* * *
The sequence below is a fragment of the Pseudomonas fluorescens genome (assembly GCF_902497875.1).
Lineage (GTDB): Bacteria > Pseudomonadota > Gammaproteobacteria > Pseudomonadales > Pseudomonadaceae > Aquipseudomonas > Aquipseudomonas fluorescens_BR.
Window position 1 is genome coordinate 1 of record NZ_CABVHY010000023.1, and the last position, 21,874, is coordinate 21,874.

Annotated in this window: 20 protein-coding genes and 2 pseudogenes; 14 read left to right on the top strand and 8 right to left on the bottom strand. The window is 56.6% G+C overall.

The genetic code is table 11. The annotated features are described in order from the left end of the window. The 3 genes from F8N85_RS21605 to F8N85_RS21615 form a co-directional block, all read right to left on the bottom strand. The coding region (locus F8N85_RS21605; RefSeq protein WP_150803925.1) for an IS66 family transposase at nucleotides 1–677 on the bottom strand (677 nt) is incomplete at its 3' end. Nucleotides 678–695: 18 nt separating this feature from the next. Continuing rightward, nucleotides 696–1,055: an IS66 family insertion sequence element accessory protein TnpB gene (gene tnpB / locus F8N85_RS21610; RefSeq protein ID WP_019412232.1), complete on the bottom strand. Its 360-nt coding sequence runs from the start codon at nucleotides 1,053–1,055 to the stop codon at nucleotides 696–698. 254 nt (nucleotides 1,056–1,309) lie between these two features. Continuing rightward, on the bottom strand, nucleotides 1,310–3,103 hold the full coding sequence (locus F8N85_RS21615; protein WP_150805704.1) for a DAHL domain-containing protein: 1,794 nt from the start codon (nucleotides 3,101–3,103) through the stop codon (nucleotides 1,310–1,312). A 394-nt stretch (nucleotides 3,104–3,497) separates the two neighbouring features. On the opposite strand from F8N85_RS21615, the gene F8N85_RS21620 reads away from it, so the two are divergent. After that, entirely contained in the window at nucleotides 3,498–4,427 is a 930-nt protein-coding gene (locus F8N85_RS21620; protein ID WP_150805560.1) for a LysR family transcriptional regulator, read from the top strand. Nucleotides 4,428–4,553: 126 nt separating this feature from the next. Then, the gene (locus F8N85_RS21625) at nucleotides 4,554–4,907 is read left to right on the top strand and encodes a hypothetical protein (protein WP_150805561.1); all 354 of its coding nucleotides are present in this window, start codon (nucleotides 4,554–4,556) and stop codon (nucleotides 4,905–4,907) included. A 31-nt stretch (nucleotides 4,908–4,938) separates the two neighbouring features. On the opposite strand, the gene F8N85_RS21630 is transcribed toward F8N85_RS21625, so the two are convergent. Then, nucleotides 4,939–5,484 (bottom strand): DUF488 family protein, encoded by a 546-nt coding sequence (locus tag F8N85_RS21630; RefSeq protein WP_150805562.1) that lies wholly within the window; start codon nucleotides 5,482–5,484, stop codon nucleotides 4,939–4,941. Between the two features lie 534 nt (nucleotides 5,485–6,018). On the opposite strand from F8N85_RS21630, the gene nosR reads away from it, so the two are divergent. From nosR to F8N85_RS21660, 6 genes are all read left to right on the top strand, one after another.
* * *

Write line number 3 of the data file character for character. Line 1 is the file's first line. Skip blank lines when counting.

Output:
Window position 1 is genome coordinate 1 of record NZ_CABVHY010000023.1, and the last position, 21,874, is coordinate 21,874.